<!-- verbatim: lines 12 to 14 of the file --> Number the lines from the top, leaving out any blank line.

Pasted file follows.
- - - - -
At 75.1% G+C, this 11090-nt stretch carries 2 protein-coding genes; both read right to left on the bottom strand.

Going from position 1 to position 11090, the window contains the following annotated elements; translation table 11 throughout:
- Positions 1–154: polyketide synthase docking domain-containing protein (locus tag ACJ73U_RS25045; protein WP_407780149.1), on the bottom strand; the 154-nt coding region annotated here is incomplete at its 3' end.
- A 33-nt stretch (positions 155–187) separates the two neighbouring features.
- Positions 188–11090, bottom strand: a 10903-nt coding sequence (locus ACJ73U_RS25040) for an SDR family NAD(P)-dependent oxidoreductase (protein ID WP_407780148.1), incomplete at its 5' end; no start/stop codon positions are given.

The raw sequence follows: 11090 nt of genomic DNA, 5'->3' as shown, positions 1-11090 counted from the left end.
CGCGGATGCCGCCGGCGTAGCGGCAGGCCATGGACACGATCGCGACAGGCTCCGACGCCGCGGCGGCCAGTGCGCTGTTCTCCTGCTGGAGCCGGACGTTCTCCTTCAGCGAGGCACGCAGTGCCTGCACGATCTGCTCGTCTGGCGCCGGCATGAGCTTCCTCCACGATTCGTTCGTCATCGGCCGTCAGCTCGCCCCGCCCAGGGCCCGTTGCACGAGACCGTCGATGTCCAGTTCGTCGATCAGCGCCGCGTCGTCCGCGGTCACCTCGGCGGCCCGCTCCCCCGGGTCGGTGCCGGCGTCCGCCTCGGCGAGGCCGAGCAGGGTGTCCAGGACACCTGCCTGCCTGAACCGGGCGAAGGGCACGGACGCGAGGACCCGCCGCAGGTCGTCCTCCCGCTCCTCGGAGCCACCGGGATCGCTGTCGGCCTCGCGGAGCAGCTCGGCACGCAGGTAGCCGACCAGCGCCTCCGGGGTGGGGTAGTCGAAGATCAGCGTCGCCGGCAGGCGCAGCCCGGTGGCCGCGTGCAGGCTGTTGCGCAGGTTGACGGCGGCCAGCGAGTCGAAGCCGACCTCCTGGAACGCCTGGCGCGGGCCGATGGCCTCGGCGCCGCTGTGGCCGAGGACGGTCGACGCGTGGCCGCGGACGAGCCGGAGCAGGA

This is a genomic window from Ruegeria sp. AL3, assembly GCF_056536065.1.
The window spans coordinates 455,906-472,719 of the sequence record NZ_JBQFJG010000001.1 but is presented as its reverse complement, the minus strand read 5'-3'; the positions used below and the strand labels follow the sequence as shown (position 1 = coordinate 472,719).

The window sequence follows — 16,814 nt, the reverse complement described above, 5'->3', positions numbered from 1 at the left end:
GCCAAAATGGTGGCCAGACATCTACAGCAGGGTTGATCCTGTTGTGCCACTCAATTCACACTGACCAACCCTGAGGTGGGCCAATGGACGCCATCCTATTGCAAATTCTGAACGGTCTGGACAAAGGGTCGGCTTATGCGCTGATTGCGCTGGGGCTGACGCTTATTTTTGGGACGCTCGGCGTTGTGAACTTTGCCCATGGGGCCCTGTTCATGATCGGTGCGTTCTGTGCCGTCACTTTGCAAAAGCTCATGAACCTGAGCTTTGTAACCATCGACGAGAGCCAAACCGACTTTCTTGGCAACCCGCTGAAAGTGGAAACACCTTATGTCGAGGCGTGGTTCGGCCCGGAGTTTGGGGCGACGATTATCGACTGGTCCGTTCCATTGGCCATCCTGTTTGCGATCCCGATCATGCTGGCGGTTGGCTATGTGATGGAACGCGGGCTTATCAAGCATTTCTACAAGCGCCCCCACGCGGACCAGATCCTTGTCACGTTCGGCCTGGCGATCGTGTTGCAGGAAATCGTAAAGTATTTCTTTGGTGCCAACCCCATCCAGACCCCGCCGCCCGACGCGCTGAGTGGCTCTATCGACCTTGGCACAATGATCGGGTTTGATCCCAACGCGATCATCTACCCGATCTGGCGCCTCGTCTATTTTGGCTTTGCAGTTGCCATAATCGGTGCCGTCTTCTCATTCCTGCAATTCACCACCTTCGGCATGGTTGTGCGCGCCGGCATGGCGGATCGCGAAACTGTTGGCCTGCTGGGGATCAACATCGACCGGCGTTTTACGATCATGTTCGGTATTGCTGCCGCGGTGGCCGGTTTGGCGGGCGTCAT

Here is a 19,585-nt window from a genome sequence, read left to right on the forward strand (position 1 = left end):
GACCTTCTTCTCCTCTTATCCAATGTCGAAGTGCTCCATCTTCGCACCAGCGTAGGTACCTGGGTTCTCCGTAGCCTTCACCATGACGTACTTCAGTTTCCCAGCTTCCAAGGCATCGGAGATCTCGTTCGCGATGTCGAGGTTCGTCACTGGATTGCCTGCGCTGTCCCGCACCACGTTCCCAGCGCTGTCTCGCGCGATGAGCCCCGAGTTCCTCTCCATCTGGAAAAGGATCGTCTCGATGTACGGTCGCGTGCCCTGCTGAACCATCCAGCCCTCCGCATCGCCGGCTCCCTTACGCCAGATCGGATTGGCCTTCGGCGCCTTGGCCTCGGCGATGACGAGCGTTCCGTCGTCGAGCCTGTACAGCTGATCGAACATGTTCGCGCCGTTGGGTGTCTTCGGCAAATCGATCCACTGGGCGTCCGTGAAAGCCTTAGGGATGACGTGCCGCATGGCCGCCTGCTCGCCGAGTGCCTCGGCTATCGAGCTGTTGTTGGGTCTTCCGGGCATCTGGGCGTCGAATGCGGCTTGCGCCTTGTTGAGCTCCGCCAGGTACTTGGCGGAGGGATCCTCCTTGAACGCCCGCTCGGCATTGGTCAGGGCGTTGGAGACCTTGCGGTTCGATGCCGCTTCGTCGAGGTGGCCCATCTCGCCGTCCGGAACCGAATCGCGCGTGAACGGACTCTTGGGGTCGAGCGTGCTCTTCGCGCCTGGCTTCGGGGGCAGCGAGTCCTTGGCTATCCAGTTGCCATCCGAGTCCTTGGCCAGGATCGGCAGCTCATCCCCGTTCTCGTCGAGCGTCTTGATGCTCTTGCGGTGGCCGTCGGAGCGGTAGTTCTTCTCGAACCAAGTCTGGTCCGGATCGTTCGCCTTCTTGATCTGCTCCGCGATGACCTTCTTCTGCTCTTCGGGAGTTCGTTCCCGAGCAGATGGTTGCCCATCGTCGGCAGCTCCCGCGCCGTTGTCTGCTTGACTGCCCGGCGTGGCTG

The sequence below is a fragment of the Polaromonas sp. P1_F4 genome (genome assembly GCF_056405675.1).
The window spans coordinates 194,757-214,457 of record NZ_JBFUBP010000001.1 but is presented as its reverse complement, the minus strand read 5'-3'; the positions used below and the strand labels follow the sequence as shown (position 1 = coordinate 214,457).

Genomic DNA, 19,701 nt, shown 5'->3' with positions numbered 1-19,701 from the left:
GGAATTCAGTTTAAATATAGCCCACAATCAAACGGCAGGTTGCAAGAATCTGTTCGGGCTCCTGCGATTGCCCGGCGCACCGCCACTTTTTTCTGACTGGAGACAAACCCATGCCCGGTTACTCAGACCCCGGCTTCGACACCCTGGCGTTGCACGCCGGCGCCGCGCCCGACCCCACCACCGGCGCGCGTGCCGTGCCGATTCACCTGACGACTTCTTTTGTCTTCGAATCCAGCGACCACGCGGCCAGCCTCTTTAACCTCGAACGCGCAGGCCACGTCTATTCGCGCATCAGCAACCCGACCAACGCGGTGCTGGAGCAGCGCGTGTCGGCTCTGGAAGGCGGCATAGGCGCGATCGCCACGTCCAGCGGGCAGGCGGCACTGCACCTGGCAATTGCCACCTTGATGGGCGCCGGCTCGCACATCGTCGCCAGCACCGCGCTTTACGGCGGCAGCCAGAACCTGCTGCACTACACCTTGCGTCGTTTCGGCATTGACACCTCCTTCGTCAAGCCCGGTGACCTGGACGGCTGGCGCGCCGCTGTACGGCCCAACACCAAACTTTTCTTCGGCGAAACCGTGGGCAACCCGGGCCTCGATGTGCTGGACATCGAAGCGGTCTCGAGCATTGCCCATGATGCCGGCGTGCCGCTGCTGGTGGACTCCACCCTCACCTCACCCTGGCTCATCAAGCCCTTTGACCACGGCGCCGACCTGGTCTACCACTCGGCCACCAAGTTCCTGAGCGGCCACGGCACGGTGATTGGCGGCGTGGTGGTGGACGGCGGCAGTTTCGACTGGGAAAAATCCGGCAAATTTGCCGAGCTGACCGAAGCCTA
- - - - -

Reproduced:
Here is a 19,585-nt window from a genome sequence, read left to right on the forward strand (position 1 = left end):
GACCTTCTTCTCCTCTTATCCAATGTCGAAGTGCTCCATCTTCGCACCAGCGTAGGTACCTGGGTTCTCCGTAGCCTTCACCATGACGTACTTCAGTTTCCCAGCTTCCAAGGCATCGGAGATCTCGTTCGCGATGTCGAGGTTCGTCACTGGATTGCCTGCGCTGTCCCGCACCACGTTCCCAGCGCTGTCTCGCGCGATGAGCCCCGAGTTCCTCTCCATCTGGAAAAGGATCGTCTCGATGTACGGTCGCGTGCCCTGCTGAACCATCCAGCCCTCCGCATCGCCGGCTCCCTTACGCCAGATCGGATTGGCCTTCGGCGCCTTGGCCTCGGCGATGACGAGCGTTCCGTCGTCGAGCCTGTACAGCTGATCGAACATGTTCGCGCCGTTGGGTGTCTTCGGCAAATCGATCCACTGGGCGTCCGTGAAAGCCTTAGGGATGACGTGCCGCATGGCCGCCTGCTCGCCGAGTGCCTCGGCTATCGAGCTGTTGTTGGGTCTTCCGGGCATCTGGGCGTCGAATGCGGCTTGCGCCTTGTTGAGCTCCGCCAGGTACTTGGCGGAGGGATCCTCCTTGAACGCCCGCTCGGCATTGGTCAGGGCGTTGGAGACCTTGCGGTTCGATGCCGCTTCGTCGAGGTGGCCCATCTCGCCGTCCGGAACCGAATCGCGCGTGAACGGACTCTTGGGGTCGAGCGTGCTCTTCGCGCCTGGCTTCGGGGGCAGCGAGTCCTTGGCTATCCAGTTGCCATCCGAGTCCTTGGCCAGGATCGGCAGCTCATCCCCGTTCTCGTCGAGCGTCTTGATGCTCTTGCGGTGGCCGTCGGAGCGGTAGTTCTTCTCGAACCAAGTCTGGTCCGGATCGTTCGCCTTCTTGATCTGCTCCGCGATGACCTTCTTCTGCTCTTCGGGAGTTCGTTCCCGAGCAGATGGTTGCCCATCGTCGGCAGCTCCCGCGCCGTTGTCTGCTTGACTGCCCGGCGTGGCTG

The sequence below is a fragment of the Polaromonas sp. P1_F4 genome (genome assembly GCF_056405675.1).